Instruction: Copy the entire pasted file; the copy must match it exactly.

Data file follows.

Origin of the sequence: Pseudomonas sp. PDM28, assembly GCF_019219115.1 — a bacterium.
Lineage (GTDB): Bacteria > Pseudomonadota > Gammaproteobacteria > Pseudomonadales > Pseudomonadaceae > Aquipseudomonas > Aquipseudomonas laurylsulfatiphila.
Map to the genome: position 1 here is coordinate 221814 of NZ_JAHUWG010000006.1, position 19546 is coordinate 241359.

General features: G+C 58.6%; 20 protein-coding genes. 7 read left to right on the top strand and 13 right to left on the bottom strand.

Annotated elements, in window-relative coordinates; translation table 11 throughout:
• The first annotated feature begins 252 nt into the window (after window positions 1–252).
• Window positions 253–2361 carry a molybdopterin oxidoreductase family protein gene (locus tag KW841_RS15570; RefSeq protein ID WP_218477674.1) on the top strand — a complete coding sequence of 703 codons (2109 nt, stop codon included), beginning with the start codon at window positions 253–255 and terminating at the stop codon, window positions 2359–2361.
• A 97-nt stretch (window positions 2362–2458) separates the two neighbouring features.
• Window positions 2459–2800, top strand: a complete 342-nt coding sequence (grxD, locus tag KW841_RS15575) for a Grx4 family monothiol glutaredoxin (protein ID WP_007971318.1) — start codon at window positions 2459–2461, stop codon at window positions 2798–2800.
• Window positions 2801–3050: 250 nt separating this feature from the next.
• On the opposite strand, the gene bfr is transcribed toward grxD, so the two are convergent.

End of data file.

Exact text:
Origin of the sequence: Pseudomonas sp. PDM28, assembly GCF_019219115.1 — a bacterium.
Lineage (GTDB): Bacteria > Pseudomonadota > Gammaproteobacteria > Pseudomonadales > Pseudomonadaceae > Aquipseudomonas > Aquipseudomonas laurylsulfatiphila.
Map to the genome: position 1 here is coordinate 221814 of NZ_JAHUWG010000006.1, position 19546 is coordinate 241359.

General features: G+C 58.6%; 20 protein-coding genes. 7 read left to right on the top strand and 13 right to left on the bottom strand.

Annotated elements, in window-relative coordinates; translation table 11 throughout:
• The first annotated feature begins 252 nt into the window (after window positions 1–252).
• Window positions 253–2361 carry a molybdopterin oxidoreductase family protein gene (locus tag KW841_RS15570; RefSeq protein ID WP_218477674.1) on the top strand — a complete coding sequence of 703 codons (2109 nt, stop codon included), beginning with the start codon at window positions 253–255 and terminating at the stop codon, window positions 2359–2361.
• A 97-nt stretch (window positions 2362–2458) separates the two neighbouring features.
• Window positions 2459–2800, top strand: a complete 342-nt coding sequence (grxD, locus tag KW841_RS15575) for a Grx4 family monothiol glutaredoxin (protein ID WP_007971318.1) — start codon at window positions 2459–2461, stop codon at window positions 2798–2800.
• Window positions 2801–3050: 250 nt separating this feature from the next.
• On the opposite strand, the gene bfr is transcribed toward grxD, so the two are convergent.